#3. I-Thai (Thai/Japanese) – Dinner

Even in DC, many restaurants close for Christmas. After calling around, we found this place in Georgetown and ubered over for dinner. Walking in to the tiny ground floor entrance, we all began to question the choice. But when we were seated upstairs about 15 minutes later, it was like we entered another world. We sat in the “sun room” off the upstairs main dining area and enjoyed a great non-traditional holiday meal.

#4. Cedar Restaurant (American) – Dinner

This elegant dining place is right around the corner from Ford’s Theatre. Bryan had made reservations for us to have a full-course pre-theatre meal prior to A Christmas Carol. However, there was some sort of mix-up and the restaurant was not able to guarantee timing on the full-course meal; so we simply ordered from the menu. Regardless, the food was great, and the service worked with us to ensure our timely departure for the play.

#5. The Hamilton (American) – Dinner

Bryan made reservations for us to visit The Hamilton on our first night in DC, mainly for the Girl’s benefit. She’s obsessed with all things Hamilton right now and was stoked to be eating here (indeed, this place was her #1 for the week). The food was delicious (except for Bryan’s prime rib, which he wasn’t thrilled with) but we were seated in a private room off the main dining hall and seemed to get a good bit of “special treatment.”

A slightly wonky panoramic of our private room at The Hamilton

#6. Old Ebbitt Grill (American) – Lunch

Sitting across from the White House, this place is on every “must-eat” list for the DC area. So we made a point of visiting. Turns out, it’s part of the Clyde’s Restaurant Group and we’d already visited two of its sister restaurants (The Hamilton and Clyde’s) during the week. Perhaps that, and where we were seated, detracted from the ambience. The restaurant is located on the bottom floor of an office building and has overflow seating in the wide-open expanse of the building’s lobby. Nonetheless, we all thoroughly enjoyed our meals (particularly the shrimp and grits).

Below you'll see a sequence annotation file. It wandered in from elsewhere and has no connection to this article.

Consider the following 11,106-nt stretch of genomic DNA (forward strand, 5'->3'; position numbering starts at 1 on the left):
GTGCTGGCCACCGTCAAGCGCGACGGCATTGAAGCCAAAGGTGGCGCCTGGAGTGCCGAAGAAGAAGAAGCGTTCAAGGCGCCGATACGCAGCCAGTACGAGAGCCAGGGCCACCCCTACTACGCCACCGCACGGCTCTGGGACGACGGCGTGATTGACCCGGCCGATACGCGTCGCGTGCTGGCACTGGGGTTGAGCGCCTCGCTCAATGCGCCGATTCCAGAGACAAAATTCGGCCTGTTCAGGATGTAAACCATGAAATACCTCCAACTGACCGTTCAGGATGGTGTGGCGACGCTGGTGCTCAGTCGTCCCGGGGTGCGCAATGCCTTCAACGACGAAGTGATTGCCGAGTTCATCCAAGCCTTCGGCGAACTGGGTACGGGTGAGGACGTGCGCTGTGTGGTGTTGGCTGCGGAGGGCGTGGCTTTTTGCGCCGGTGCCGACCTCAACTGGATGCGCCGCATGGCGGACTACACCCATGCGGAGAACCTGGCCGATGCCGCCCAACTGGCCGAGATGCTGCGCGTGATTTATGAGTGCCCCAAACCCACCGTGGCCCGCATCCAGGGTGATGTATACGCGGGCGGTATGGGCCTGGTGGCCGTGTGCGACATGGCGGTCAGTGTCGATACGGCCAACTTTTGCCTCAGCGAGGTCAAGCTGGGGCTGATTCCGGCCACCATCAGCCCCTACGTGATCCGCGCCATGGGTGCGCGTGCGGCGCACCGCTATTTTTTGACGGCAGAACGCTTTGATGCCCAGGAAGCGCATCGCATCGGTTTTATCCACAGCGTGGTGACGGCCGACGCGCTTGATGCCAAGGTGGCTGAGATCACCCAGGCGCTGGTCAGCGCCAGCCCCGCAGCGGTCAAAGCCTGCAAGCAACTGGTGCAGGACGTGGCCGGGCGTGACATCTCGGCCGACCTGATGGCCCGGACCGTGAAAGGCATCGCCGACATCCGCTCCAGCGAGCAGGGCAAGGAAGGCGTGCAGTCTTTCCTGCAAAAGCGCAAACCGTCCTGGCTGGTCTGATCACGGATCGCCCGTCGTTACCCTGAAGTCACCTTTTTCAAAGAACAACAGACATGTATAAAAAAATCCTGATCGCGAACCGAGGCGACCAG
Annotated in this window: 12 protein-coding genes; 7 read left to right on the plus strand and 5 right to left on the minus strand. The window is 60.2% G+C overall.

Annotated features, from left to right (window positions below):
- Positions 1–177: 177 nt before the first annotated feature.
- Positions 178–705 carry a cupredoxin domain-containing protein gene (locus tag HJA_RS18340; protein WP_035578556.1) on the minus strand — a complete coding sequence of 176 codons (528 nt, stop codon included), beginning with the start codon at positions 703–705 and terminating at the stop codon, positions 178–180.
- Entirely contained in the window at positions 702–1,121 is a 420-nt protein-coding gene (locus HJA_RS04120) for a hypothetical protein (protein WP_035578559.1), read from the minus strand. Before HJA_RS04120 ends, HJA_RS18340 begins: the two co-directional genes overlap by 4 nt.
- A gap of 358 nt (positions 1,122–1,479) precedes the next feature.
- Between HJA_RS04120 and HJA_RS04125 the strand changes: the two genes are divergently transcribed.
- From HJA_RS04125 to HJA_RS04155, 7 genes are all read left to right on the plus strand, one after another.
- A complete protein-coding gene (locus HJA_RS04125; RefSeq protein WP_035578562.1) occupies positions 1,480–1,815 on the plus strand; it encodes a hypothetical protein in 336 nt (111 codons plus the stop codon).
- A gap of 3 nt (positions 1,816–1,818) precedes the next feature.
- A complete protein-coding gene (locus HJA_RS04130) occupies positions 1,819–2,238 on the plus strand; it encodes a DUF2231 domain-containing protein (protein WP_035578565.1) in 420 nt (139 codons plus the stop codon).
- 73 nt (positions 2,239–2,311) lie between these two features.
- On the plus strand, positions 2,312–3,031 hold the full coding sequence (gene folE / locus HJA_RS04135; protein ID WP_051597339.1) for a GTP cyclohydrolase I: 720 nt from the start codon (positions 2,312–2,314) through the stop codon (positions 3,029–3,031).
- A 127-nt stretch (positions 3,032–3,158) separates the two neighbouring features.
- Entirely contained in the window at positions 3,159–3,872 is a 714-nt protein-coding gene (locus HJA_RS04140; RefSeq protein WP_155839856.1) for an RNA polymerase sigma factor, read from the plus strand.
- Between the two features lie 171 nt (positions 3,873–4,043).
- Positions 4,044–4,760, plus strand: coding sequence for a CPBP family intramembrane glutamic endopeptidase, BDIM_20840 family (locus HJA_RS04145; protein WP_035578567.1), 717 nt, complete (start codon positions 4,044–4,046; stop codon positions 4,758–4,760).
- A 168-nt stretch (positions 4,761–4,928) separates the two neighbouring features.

#7. Clyde’s (American) – Lunch

While trekking through Georgetown, we walked between two larger than life nutcracker statues to enter Clyde’s. Once seated, we realized it was owned by the same company that owns The Hamilton (where we ate on our first night). Honestly, I’d probably rate this meal above Old Ebbitt because of the ambience and our server who was very personable and entertaining. We finished off lunch with dessert we carried in, having stopped at the infamous Georgetown Cupcakes earlier that morning.

Half our crew at Clyde’s

#8. Hard Rock Café (American) – Dinner

It’s probably safe to say that this was everyone’s favorite night. We had dinner reservations and got a table by a window. While the food was fine, it wasn’t anything truly special. Nevertheless, the kids enjoyed walking around to see all of the rock legend memorabilia and Wonder Boy entertained us (and sidewalk passersby) with his own dance moves.

#9. Elephant & Castle (British) – Lunch

We had tried earlier in the week to go here but it was closed for the holidays. Even though it’s part of a chain, this location was listed on several internet lists as a top dining choice. The food was just okay but the atmosphere – what I would imagine an old-fashioned smoking room (without the smoke) or a really cool bar/library—was pretty cool.

#10. Carmine’s (Italian) – Dinner

Carmine’s is one of those family-style Italian eateries where the portions are huge and everyone can eat off of everyone else’s plates. Translated: we had a lot of leftovers and no place to take them home too.

With every meal out for 7 days, we also ate at the following: The Pavilion Café (at the ice skating rink); the Café at Gettysburg; Abi Azteca Grill (in MD); Fuddrucker’s (near Chinatown). I can safely say we didn’t have a bad meal all week.

Up next … DC-Area Extras!

Published inKitchen Sink